Artists, have you ever gone to your paint box and looked at the array of colors to choose from, feeling overwhelmed at where the heck to begin with color theory?
Has your creative brain ever taken over during the midst of a painting and insisted you put a particular color on the canvas, only to see it was the wrong color? Ugh, that sucks.
Or, maybe you are not even an artist and the thought of color theory completely freaks you out. You have an urge to make something but you just don’t know where to begin.
The struggle is real, people, and we have all been there.
Because I am such a visual person, it took me a very long time to really grasp what every art instructor, art book or website has told me about color theory.
I am not great with memorization of definitions for terms that sound alien. Come on, “tetradic” is not a word I remember on my own because it’s never used in everyday conversation. The first thing that pops into my head is that “tetradic” is some kind of freaky dinosaur.
So, I decided to come at color theory from a different angle to see if any of this would become clearer or stick a bit longer in my sieve-brain.
Therefore, instead of trying to drink from a fire hydrant, as there is a ton of overwhelming information to absorb when it comes to color theory, I thought I would try to break the flow down into a much smaller stream.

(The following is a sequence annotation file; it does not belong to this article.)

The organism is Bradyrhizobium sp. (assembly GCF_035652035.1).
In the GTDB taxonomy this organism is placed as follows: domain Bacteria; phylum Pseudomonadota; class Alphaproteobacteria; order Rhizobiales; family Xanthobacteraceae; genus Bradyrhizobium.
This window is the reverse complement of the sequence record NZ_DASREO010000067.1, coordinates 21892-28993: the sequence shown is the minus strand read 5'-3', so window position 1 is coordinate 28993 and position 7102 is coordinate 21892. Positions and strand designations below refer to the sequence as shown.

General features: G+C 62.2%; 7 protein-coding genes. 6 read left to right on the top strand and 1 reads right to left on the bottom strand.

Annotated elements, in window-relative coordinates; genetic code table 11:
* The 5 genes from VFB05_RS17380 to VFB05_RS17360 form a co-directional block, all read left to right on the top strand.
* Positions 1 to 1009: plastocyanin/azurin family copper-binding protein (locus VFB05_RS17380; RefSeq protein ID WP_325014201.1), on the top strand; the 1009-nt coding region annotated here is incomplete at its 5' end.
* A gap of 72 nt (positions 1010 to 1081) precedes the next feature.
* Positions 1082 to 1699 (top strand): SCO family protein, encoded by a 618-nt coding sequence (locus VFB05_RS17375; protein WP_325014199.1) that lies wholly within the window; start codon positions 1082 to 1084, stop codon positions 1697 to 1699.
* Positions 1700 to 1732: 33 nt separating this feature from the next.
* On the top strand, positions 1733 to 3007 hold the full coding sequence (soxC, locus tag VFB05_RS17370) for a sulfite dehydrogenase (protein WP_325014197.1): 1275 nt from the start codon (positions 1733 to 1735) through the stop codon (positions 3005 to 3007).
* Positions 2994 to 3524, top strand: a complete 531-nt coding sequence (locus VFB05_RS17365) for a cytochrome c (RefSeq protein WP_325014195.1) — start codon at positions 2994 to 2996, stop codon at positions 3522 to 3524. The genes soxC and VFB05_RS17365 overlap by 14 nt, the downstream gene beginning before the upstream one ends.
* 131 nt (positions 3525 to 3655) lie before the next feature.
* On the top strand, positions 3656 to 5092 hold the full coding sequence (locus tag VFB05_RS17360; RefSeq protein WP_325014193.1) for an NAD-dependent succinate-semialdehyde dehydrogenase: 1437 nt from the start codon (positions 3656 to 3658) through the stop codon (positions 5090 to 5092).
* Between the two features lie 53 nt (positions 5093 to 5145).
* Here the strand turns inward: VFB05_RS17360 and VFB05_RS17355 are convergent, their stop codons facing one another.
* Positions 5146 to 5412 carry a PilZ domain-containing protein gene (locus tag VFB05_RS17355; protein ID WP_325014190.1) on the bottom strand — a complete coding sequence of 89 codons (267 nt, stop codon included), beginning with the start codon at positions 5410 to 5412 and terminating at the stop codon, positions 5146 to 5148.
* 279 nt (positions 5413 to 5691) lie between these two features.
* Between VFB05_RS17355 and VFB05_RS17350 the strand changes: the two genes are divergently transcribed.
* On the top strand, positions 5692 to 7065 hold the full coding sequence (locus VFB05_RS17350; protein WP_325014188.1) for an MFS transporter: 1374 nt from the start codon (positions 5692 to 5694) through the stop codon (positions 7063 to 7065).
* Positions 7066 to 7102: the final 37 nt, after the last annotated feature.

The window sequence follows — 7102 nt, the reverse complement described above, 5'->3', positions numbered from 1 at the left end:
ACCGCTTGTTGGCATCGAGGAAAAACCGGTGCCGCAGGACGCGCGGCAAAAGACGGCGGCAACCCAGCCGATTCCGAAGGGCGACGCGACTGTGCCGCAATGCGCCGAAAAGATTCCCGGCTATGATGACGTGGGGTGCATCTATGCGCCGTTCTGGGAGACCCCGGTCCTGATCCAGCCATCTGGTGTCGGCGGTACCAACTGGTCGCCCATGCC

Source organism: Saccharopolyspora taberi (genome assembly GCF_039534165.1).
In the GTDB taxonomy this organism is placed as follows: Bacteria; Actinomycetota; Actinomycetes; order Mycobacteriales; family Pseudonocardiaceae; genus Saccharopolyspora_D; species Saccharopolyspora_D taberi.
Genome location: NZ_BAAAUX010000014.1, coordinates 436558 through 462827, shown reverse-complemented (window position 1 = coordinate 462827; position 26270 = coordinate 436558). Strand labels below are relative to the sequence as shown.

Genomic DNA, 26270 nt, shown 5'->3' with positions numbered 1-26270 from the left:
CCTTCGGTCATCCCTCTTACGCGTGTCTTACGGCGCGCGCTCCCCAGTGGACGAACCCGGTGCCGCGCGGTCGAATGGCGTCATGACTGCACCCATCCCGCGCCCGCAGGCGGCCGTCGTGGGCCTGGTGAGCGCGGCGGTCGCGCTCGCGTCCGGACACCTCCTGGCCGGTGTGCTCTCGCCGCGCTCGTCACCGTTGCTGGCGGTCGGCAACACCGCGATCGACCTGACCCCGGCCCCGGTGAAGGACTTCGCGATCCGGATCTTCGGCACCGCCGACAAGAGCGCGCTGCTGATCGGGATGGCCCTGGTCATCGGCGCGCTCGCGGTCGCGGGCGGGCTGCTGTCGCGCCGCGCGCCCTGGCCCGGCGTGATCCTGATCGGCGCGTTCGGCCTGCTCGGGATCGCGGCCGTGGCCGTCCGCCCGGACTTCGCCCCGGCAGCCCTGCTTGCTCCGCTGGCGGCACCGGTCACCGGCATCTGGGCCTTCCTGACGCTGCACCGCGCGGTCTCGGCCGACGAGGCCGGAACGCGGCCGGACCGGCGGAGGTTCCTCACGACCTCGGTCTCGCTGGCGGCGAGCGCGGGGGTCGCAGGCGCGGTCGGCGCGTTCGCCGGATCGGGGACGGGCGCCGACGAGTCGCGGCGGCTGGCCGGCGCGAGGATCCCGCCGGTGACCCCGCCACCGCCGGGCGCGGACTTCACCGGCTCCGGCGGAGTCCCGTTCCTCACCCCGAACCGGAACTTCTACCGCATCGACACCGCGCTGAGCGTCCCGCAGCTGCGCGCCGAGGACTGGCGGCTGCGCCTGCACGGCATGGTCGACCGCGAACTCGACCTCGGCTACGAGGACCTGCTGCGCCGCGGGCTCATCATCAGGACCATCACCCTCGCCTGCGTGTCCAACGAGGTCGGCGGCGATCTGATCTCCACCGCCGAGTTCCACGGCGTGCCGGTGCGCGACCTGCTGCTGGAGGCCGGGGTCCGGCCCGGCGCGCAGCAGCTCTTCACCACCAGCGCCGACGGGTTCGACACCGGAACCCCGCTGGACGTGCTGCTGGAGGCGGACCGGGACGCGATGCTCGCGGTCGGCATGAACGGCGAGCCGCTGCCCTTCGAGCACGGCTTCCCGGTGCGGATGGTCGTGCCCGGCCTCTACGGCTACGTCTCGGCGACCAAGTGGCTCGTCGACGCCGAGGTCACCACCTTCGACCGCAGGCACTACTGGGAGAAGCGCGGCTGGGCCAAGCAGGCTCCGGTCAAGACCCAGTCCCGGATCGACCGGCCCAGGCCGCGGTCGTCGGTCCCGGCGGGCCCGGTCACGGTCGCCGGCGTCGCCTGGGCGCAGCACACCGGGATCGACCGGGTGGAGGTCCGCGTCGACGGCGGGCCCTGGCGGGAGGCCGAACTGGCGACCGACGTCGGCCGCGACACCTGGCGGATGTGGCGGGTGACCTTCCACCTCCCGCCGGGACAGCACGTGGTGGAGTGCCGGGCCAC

What if we were to tackle color theory one color at a time? Seems like narrowing the focus could be a huge benefit to both you and to me. Are you game?
ONE COLOR AT A TIME
The other day, a lady came into Fabricland looking for help to find a piece of black fabric.
Being a sales associate in one of the largest fabric stores in Canada, not surprisingly, we actually get this all the time. I usually, chuckle to myself & wish them luck under my breath as we tour the store together.
Seriously, do you know how many black fabrics there are in this world?
You would think, as do most people, that the color black is just black. But no, sadly, that is not the case.
We looked and looked, trying to match the fabric she had brought in, without success. With every piece of fabric we noticed the tones were off, the shades were off. Looking through thousands of fabric bolts, she left disappointed and empty handed.
“So why is this?” I had to ask. This set me on a path to take a detailed look at one color at a time.
Through a series of blog posts, I plan to travel through the rainbow to see what I can find out about each individual color applying color theory as I go.
At the beginning stages of planning this blog series, I thought how difficult could this be? After all, there are only 6 colors in the rainbow.
But soon after I started researching this project, I have come to discover that I may have opened a Pandora’s box…
Visit my next blog post in this series, 50 Arty Facts Facts About the Color RED.